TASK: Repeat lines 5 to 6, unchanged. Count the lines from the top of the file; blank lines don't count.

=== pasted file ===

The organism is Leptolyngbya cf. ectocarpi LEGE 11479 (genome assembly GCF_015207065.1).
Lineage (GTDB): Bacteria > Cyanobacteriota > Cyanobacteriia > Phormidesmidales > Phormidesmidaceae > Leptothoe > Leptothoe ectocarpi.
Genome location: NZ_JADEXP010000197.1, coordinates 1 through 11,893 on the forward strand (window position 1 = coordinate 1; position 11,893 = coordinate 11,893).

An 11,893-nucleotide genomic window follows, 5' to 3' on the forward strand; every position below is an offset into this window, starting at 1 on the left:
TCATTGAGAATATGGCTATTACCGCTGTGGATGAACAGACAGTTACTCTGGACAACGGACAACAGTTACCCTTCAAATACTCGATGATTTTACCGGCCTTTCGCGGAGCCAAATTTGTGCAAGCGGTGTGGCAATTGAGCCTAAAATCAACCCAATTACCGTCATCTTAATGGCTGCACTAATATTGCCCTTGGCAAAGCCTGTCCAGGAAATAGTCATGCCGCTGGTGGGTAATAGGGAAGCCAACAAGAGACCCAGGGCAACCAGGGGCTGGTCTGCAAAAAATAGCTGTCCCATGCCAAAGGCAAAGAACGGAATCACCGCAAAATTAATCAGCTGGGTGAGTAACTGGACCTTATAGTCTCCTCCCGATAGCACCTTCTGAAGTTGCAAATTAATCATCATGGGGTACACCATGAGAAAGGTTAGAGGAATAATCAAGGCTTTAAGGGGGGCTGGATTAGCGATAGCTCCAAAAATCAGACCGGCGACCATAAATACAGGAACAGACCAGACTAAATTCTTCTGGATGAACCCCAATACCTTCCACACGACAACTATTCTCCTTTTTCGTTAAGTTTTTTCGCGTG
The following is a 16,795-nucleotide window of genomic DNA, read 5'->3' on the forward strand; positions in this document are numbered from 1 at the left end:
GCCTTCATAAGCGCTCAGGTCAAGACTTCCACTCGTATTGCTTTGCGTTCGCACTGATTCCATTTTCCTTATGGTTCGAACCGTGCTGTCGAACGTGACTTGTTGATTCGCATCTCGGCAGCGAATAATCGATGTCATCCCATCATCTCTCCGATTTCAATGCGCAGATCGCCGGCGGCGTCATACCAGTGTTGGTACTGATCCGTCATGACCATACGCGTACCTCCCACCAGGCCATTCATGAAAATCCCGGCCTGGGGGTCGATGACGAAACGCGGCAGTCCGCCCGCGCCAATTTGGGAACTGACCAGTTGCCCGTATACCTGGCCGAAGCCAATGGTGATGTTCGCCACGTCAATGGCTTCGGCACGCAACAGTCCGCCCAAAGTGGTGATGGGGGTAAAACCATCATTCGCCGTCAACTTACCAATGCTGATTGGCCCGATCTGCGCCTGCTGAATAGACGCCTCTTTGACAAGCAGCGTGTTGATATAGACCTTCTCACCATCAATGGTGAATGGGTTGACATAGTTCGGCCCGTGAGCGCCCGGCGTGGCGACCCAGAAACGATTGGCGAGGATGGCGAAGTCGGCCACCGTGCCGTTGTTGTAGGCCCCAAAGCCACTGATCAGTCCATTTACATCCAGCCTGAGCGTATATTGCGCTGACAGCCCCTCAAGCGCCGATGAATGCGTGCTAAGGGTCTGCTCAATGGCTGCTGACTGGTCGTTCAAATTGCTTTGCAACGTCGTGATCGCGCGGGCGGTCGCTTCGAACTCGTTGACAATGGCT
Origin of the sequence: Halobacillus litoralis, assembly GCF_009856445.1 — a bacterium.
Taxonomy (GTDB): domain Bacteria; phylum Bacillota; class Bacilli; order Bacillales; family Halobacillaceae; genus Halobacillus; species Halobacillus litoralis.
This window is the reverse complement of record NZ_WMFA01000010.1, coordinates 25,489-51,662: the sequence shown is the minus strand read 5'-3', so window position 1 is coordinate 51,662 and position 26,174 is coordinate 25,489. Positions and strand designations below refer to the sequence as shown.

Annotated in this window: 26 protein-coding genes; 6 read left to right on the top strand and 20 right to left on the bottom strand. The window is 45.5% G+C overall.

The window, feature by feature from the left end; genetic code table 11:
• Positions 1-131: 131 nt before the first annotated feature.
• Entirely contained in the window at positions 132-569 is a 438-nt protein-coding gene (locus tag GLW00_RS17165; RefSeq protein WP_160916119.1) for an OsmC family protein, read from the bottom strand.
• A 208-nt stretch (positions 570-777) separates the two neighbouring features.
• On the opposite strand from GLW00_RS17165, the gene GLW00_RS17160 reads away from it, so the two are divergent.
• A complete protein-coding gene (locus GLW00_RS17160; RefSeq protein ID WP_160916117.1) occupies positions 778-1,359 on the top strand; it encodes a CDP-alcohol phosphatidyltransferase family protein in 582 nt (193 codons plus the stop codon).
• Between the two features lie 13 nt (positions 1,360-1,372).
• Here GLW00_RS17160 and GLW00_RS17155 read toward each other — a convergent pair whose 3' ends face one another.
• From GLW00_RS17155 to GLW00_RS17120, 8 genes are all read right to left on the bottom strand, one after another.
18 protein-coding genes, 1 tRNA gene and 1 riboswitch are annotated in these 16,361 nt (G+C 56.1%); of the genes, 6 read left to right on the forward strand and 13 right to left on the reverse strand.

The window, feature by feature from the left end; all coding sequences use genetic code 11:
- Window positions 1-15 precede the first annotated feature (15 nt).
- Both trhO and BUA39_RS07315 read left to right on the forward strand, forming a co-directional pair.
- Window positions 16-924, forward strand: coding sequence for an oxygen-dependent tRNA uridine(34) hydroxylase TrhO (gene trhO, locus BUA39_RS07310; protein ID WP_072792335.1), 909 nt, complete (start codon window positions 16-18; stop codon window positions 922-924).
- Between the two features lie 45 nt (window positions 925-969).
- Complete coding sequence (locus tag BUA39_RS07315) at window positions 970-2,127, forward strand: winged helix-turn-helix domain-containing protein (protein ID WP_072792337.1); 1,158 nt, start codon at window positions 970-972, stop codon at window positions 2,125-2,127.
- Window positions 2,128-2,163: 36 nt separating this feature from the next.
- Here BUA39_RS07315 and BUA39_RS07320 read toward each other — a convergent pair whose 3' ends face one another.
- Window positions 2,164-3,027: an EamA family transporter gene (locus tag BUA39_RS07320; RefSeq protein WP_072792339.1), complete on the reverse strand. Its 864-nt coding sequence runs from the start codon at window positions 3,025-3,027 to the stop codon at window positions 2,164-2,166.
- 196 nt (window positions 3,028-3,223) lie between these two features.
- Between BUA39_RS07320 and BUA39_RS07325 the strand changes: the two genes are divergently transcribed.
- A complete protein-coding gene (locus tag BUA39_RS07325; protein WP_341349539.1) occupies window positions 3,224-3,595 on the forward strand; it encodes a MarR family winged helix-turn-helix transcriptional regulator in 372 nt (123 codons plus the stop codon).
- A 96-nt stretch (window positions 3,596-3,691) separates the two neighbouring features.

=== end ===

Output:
TCATTGAGAATATGGCTATTACCGCTGTGGATGAACAGACAGTTACTCTGGACAACGGACAACAGTTACCCTTCAAATACTCGATGATTTTACCGGCCTTTCGCGGAGCCAAATTTGTGCAAGCGGTGTGGCAATTGAGCCTAAAATCAACCCAATTACCGTCATCTTAATGGCTGCACTAATATTGCCCTTGGCAAAGCCTGTCCAGGAAATAGTCATGCCGCTGGTGGGTAATAGGGAAGCCAACAAGAGACCCAGGGCAACCAGGGGCTGGTCTGCAAAAAATAGCTGTCCCATGCCAAAGGCAAAGAACGGAATCACCGCAAAATTAATCAGCTGGGTGAGTAACTGGACCTTATAGTCTCCTCCCGATAGCACCTTCTGAAGTTGCAAATTAATCATCATGGGGTACACCATGAGAAAGGTTAGAGGAATAATCAAGGCTTTAAGGGGGGCTGGATTAGCGATAGCTCCAAAAATCAGACCGGCGACCATAAATACAGGAACAGACCAGACTAAATTCTTCTGGATGAACCCCAATACCTTCCACACGACAACTATTCTCCTTTTTCGTTAAGTTTTTTCGCGTG
The following is a 16,795-nucleotide window of genomic DNA, read 5'->3' on the forward strand; positions in this document are numbered from 1 at the left end: